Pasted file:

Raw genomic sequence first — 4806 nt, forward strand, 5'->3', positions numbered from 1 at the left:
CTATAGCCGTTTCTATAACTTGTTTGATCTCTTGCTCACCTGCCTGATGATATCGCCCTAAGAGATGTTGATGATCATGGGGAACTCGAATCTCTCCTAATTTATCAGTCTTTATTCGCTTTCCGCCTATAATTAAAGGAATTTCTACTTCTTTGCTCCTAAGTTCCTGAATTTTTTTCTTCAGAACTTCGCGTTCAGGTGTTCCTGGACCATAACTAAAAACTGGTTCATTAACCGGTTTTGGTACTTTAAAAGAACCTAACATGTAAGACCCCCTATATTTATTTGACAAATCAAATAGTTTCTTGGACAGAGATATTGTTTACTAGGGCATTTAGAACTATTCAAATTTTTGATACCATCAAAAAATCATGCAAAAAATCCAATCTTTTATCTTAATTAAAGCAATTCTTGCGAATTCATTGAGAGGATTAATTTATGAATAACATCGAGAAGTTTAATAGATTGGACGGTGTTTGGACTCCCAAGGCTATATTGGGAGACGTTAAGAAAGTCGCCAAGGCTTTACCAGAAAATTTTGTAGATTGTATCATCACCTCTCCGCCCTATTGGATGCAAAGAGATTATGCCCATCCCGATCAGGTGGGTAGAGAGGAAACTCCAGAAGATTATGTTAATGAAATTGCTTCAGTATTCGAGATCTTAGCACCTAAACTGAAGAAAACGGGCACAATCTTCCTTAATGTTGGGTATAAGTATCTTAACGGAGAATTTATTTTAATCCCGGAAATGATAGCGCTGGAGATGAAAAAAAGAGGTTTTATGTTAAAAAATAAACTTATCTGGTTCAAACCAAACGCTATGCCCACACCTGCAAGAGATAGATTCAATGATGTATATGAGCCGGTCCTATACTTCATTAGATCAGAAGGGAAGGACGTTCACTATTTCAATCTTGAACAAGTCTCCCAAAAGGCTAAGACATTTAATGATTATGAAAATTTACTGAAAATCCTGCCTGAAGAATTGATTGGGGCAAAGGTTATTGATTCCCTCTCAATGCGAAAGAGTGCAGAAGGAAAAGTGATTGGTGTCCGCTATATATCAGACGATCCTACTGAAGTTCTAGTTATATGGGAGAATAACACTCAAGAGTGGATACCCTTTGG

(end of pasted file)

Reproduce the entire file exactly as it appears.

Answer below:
Raw genomic sequence first — 4806 nt, forward strand, 5'->3', positions numbered from 1 at the left:
CTATAGCCGTTTCTATAACTTGTTTGATCTCTTGCTCACCTGCCTGATGATATCGCCCTAAGAGATGTTGATGATCATGGGGAACTCGAATCTCTCCTAATTTATCAGTCTTTATTCGCTTTCCGCCTATAATTAAAGGAATTTCTACTTCTTTGCTCCTAAGTTCCTGAATTTTTTTCTTCAGAACTTCGCGTTCAGGTGTTCCTGGACCATAACTAAAAACTGGTTCATTAACCGGTTTTGGTACTTTAAAAGAACCTAACATGTAAGACCCCCTATATTTATTTGACAAATCAAATAGTTTCTTGGACAGAGATATTGTTTACTAGGGCATTTAGAACTATTCAAATTTTTGATACCATCAAAAAATCATGCAAAAAATCCAATCTTTTATCTTAATTAAAGCAATTCTTGCGAATTCATTGAGAGGATTAATTTATGAATAACATCGAGAAGTTTAATAGATTGGACGGTGTTTGGACTCCCAAGGCTATATTGGGAGACGTTAAGAAAGTCGCCAAGGCTTTACCAGAAAATTTTGTAGATTGTATCATCACCTCTCCGCCCTATTGGATGCAAAGAGATTATGCCCATCCCGATCAGGTGGGTAGAGAGGAAACTCCAGAAGATTATGTTAATGAAATTGCTTCAGTATTCGAGATCTTAGCACCTAAACTGAAGAAAACGGGCACAATCTTCCTTAATGTTGGGTATAAGTATCTTAACGGAGAATTTATTTTAATCCCGGAAATGATAGCGCTGGAGATGAAAAAAAGAGGTTTTATGTTAAAAAATAAACTTATCTGGTTCAAACCAAACGCTATGCCCACACCTGCAAGAGATAGATTCAATGATGTATATGAGCCGGTCCTATACTTCATTAGATCAGAAGGGAAGGACGTTCACTATTTCAATCTTGAACAAGTCTCCCAAAAGGCTAAGACATTTAATGATTATGAAAATTTACTGAAAATCCTGCCTGAAGAATTGATTGGGGCAAAGGTTATTGATTCCCTCTCAATGCGAAAGAGTGCAGAAGGAAAAGTGATTGGTGTCCGCTATATATCAGACGATCCTACTGAAGTTCTAGTTATATGGGAGAATAACACTCAAGAGTGGATACCCTTTGG